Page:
Bloomberg reports that a Chinese company which assembles phones and DVD players for Samsung is being accused of hiring children younger than 16 at its production facilities. These children were reportedly forced to work excessive hours in dangerous conditions and paid less than their adult counterparts, a clear violation of Chinese labor laws.
China Labor Watch issued its report on Monday (pdf), stating that its own undercover investigators identified seven children under the age of 16 working at HEG Electronics (Huizhou) Co., Ltd in China. All seven adolescents worked in the same departments as the undercover agents, leading to speculation that even more underage workers were employed throughout the factory.
"Our investigators suspected that there were a large number of child laborers in other departments of the factory, estimating that there may be 50 to100 children working there," the report states. "These children were working under same harsh conditions as adult workers, but were paid only 70-percent of the wages when compared with the formal employees. Moreover, these child workers were often required to carry-out dangerous tasks that resulted in injury."
The report goes on to state that customers like Samsung are required audit a company to make sure they do not violate any local laws. Intertek was reportedly hired on to audit HEG Electronics for Samsung. However Intertek is also major client of the Chinese assembler, and reports generated by this 3rd-party auditor are supposedly not trustworthy. China Labor Watch even claims that Intertek's auditors have actually accepted bribery from factories in exchange for letting the firm pass audits despite not meeting requirements.
Naturally the report doesn't disclose the actual names of the children, but some of their information has been disclosed for "authenticity purposes." Brand companies like Samsung can verify employment via their hiring certificate, and the report itself even provides pictures of the children in the employment training session. Technical and secondary vocational schools can also verify their employment.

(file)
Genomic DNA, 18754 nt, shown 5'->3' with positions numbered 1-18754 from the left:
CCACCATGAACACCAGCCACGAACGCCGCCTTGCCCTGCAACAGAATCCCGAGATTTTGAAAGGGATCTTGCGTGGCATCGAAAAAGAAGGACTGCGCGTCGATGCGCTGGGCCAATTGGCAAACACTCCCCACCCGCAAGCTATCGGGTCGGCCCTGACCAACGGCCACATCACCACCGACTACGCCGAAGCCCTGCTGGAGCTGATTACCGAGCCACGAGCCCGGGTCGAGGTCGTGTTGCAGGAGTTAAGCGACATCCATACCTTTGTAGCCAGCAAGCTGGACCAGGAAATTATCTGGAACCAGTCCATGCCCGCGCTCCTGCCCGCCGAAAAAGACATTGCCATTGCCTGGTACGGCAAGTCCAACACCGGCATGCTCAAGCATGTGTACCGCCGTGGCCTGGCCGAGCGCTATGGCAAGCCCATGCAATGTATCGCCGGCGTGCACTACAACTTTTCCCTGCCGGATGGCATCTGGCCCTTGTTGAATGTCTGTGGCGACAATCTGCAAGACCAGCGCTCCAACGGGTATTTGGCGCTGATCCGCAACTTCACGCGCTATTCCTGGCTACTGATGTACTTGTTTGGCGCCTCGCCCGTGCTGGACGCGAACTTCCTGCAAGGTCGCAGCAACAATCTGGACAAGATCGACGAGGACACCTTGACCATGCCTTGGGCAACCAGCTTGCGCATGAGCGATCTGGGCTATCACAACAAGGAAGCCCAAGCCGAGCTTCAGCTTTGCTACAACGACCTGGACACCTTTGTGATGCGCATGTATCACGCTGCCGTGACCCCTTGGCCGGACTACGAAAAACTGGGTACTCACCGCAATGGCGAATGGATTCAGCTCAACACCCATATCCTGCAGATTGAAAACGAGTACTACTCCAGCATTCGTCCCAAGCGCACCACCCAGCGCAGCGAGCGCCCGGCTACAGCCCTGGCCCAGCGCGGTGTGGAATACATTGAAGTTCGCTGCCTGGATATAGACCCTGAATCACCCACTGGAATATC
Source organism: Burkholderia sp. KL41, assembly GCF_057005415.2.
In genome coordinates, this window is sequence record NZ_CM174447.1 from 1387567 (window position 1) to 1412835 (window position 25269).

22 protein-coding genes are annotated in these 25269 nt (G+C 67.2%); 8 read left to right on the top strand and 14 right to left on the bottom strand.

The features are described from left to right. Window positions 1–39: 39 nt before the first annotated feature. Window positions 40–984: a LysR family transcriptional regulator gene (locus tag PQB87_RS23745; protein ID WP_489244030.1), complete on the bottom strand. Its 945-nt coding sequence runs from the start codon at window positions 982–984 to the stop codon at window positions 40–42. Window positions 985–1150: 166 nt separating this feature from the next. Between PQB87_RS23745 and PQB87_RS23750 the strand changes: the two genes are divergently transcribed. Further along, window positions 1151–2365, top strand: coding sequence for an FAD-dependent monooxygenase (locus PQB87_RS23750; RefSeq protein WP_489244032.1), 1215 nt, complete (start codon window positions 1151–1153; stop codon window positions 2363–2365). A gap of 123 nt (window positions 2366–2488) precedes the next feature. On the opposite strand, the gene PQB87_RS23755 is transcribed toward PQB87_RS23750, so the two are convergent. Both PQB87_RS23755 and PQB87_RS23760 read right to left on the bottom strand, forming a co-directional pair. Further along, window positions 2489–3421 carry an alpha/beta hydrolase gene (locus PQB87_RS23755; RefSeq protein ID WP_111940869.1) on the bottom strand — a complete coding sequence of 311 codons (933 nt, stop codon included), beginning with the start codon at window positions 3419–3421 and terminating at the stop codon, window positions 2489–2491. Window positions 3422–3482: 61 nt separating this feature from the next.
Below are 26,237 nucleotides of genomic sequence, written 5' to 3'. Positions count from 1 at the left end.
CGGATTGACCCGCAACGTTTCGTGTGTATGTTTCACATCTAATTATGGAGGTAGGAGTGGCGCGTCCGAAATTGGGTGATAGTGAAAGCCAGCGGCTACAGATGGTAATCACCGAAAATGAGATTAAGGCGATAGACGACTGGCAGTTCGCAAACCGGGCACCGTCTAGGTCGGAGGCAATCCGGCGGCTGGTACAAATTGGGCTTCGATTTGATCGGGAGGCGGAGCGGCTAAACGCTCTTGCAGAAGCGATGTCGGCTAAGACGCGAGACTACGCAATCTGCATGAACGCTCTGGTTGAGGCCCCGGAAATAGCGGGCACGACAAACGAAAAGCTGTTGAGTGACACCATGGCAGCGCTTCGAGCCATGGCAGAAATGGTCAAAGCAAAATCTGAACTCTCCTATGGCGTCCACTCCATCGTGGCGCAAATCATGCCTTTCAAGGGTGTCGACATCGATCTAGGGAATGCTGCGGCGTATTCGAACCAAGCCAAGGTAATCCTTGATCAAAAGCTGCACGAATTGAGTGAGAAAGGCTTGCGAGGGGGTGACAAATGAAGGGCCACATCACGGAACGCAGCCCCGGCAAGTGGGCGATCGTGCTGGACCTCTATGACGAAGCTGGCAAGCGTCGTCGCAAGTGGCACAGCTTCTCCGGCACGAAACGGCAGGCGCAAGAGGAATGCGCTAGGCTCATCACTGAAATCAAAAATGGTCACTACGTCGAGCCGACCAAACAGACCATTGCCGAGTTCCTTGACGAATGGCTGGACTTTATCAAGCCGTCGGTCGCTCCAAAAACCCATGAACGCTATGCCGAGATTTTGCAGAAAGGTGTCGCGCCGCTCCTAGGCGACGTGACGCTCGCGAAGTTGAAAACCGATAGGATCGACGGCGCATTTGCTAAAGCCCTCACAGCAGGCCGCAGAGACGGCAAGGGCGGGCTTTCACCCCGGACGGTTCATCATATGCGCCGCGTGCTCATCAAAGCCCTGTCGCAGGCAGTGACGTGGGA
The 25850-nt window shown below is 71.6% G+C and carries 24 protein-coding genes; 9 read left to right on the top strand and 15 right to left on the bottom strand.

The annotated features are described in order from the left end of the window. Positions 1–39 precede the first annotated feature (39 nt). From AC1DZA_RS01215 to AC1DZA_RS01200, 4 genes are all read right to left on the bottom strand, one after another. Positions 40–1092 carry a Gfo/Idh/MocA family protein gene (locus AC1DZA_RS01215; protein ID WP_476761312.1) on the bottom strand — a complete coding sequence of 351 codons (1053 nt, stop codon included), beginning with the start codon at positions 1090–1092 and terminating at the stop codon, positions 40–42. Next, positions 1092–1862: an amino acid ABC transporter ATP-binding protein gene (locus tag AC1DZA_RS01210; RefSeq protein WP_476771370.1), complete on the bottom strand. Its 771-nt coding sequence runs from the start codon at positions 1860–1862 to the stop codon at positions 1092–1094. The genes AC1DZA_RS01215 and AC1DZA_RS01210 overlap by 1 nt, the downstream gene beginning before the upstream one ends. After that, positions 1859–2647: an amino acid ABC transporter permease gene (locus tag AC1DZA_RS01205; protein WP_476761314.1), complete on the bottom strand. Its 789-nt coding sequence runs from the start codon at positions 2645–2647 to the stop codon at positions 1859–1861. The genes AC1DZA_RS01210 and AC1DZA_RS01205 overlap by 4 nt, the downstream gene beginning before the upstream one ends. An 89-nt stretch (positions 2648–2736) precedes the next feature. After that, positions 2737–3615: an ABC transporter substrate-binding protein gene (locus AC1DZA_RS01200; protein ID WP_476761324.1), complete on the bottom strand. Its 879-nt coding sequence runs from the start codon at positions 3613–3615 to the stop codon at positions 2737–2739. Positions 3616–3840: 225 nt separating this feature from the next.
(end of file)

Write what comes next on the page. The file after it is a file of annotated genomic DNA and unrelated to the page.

"Among the child workers listed, we interviewed Wu Xiaofang (alias) in particular," the report states. "She is 14 years old. She told us about her problems at HEG recently. During March and April 2012, she accidentally fell on the stairs on her way from the dormitory to the factory floor, unable to work afterward. However, the company not only refused to take her to the hospital for treatment but also rejected her request for sick leave. It also deducted 6 days from her wages on the pretext of her sick leave."
The report claims that there are currently;y around 2,000 workers employed by HEG. During the summer and winter vacation periods, student workers may constitute more than 80-percent of the factory workforce. Most of these students are under 18 and do not receive special protection from the factory. The Hunan Yuandong Vocational and Technical School even claims that more than 10 underage workers were sent to the factory on April 27, 2012.
Despite the detailed report, Samsung claims that its own previous investigations produced no evidence of child labor violations. "Samsung Electronics has conducted two separate on-site inspections on HEG’s working conditions this year but found no irregularities on those occasions," Nam Ki Yung, a spokesman for Samsung, told Bloomberg in an e-mailed statement. "Given the report, we will conduct another field survey at the earliest possible time to ensure our previous inspections have been based on full information and to take appropriate measures to correct any problems that may surface."
To read the full report, check out the PDF here.